Burns helps ‘If/Then’ overcome its shortcomings

A scene from the national tour of "If/Then." Photo by Joan Marcus.

Jackie Burns, center, and the ensemble in a scene from the national tour of “If/Then.” Photo by Joan Marcus.

BOSTON – What would our lives look like if, at a key juncture, we went off in another direction than the one we actually chose?

The team that created the musical “Next To Normal,” which won three Tonys and the 2011 Pulitzer Prize for drama, looked at that premise through the eyes of a thirty-something Manhattan woman and came up with the musical “If/Then,” with the national touring production now at the Boston Opera House through July 17.

For both musicals, Tom Kitt wrote the music, Brian Yorkey the book and lyrics and Michael Greif directed, and while “If/Then” isn’t quite up to the high bar they set with “Next to Normal,” a strong performance in the lead role makes it the best it can be.

It’s probably no coincidence that Jackie Burns, who stars as Elizabeth in the national touring production of “If/Then” now at the Boston Opera House, replaced Idina Menzel as Elphaba in “Wicked” and understudied her as Elizabeth in “If/Then” on Broadway.

The role requires a voice big enough to carry a cadre of soaring pop ballads as well as strtength and stamina and Burns, who earned an IRNE nomination for her performance in the national tour of “Wicked,” has it all in spades.

Yorkey has crafted an intense, passionare if at times muddled look at a woman moving through two parallel lives. The premise is interesting if not completly original: in a 1998 movie called “Sliding Doors,” Gwynesth Paltrow starred as a London woman’s whose love life and career both hinged, unbeknownst to her, on whether or not she caught a train.

In this case, “If/Then” is the story of one woman’s dual paths: the choice to pursue a career at the expense of a husband and family, or becoming a wife and mother and putting career on a back burner.

After her marriage dies after 12 years in the desert, thirty-something city planner Elizabeth returns from Phoenix to NYC ready for a fresh start in Manhattan.

Elizabeth becomes two people: eyeglass-wearing Liz (the wife and mother) and Beth, the career woman who wears no glasses. To help us find our way if we don’t pick up on the glasses, there are changing-color set backgrounds — red for one story line, blue for the other.

Her twin voyages begin on the same day at the same place: Madison Square Park. Elizabeth gets a call from Stephen (Jacques C. Smith), a former college friend who is now a powerful New York City official, who offers her a job in the city’s planning office.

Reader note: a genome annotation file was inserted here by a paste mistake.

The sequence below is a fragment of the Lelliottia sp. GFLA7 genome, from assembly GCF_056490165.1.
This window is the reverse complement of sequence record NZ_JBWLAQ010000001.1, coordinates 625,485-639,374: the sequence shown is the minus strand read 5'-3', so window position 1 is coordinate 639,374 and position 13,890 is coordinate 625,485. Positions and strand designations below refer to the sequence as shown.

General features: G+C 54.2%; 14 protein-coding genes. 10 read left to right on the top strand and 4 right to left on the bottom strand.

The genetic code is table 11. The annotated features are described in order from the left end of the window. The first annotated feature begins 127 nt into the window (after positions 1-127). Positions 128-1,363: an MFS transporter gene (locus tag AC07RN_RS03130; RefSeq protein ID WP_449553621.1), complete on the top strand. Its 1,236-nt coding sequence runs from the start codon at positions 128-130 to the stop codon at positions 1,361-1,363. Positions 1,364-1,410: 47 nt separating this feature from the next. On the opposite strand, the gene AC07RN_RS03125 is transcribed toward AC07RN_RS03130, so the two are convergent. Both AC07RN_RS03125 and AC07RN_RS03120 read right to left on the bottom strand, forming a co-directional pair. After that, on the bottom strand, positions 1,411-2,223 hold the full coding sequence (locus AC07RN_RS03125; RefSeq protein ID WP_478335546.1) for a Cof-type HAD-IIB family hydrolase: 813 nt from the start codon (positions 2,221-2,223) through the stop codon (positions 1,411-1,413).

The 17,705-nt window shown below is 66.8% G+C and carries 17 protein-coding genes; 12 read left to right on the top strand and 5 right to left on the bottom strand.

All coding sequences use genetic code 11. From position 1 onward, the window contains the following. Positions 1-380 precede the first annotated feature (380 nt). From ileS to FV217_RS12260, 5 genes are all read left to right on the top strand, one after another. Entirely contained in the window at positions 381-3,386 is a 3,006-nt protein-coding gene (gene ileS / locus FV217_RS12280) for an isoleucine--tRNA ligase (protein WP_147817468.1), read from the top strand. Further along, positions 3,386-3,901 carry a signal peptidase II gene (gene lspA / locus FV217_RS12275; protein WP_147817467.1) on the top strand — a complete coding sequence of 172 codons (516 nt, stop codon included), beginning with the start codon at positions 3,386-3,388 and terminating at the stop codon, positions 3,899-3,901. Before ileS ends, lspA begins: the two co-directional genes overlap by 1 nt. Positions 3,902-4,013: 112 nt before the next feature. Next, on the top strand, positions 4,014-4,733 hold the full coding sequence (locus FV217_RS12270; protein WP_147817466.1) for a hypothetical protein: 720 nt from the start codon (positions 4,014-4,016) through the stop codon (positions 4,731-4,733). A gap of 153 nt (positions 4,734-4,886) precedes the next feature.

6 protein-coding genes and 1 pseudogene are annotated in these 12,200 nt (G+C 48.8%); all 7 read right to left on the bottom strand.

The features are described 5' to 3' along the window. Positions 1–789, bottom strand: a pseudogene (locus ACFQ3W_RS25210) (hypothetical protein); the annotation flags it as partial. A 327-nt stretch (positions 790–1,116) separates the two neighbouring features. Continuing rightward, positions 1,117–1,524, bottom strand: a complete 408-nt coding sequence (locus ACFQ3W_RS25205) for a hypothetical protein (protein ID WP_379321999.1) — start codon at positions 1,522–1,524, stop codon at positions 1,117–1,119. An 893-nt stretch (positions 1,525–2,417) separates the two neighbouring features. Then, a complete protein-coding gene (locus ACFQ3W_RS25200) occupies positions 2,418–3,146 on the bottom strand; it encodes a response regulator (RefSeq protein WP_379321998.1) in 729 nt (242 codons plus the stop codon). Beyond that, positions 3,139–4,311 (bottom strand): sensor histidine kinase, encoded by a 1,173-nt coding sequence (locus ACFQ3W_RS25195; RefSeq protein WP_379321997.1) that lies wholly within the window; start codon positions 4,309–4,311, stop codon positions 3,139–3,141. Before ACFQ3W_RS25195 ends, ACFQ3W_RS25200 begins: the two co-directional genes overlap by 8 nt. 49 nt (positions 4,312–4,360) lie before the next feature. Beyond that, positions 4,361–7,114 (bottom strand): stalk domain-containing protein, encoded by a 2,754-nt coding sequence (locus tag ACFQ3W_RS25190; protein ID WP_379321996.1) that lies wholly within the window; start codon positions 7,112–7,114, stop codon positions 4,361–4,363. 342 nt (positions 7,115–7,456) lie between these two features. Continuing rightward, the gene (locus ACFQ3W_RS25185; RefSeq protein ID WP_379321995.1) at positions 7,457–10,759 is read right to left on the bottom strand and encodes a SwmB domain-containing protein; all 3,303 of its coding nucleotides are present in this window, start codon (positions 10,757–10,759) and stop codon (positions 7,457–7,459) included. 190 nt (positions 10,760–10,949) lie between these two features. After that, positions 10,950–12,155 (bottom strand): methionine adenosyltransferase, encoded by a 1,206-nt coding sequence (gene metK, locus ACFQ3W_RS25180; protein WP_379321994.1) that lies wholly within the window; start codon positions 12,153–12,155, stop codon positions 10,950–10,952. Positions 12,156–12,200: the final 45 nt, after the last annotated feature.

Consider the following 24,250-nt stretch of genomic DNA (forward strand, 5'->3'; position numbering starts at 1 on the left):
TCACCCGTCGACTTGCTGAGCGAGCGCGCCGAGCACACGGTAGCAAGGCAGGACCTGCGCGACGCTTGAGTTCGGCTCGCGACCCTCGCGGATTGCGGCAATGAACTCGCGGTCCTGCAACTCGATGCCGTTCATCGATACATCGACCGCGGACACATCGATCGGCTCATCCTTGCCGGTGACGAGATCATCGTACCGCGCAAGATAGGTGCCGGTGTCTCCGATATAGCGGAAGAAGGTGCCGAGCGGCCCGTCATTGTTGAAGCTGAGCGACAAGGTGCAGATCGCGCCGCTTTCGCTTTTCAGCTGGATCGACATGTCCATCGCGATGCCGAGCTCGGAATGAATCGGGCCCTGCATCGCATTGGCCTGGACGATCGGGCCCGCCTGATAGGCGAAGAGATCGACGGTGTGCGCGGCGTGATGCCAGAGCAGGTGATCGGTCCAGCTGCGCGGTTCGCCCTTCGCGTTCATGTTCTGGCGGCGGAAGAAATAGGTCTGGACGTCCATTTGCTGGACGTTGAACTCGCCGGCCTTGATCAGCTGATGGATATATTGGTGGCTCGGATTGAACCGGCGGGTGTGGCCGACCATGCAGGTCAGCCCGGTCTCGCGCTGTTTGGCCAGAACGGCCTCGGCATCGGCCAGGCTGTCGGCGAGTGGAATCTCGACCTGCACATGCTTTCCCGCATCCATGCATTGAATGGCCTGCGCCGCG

The second path begins on that same day when she doesn’t take that call, and instead meets Matthew Hydzik’s Josh, an Army doctor home after a tour whose chance encounter with Liz sets her life on a course of becoming a wife and mother

If/Then” also explores the notion that the decisions made by Liz or Beth affects other in orbit around her, and their lives are changed dramatically by the paths she takes.

That would also include Tamyra Gray as Kate, a feisty lesbian kindergarten teacher who both bonds with Liz and takes up with flashy girlfriend Anne (Janine DaVita).

And, yes, “Rent-heads,” that is indeed Anthony Rapp, the original Mark Cohen of “Rent,” as Lucas, Liz/Beth’s self-proclaimed “oldest friend,” sometimes lover, and housing activist, a part he also played on Broadway, where he reunited with Menzel, another “Rent” original.

And while the score has its moments, the biggest problem with the songs is that they all pretty much fit into the same genre – soaring pop/rock ballads that are all set around the show’s central theme, and they become almost indistinguishable.

There are a few that stand out: “Here I Go,” sung by Liz and Josh,and the “11 o’clock” song, Liz’s “Always Starting Over.”

There are bumps and bruises in store for both Beth and Liz, unfortunately. There isn’t anything that happens to Liz that we can’t see coming in some form or fashion, but heck, Burns has such stage presence and, of course, the voice to make whatever she happens to be singing at the time sound pretty darn good, even if it happens to sound a lot like that thing she sang a little while back.

Greif’s direction helps Burns well define her dual roles, but after her no other character really steps to the fore with the exceptuion of former “American Idol” contestant Gray’s Kate.

Mark Wendland’s versatile, colorful, playful set dovetails well with Kenneth Posner’s lighting, Brian Ronan’s sound design and the projections of Peter Nigrin and Dan Scully to replicate the sights, sounds and feel of Manhattan, if a somewhat stylized and scrubbed clean version of the burrough, without too many homeless folk and the nasty diversions of Times Square.

Burns makes “If/Then” worth seeing even if you lose track of who’s on first, and start to wonder if you’re watching the wife and mother or the career woman.

The national touring production of “If/Then.” Music by Tom Kitt, book and lyrics by Brian Yorkey. Directed by Michael Grief. At the Boston Opera House through July 17. broadway.boston.com.

Anthony Rapp and Jackie Burns in a scene from "If/Then." Photo: Joan Marcus

Anthony Rapp and Jackie Burns in a scene from “If/Then.” Photo: Joan Marcus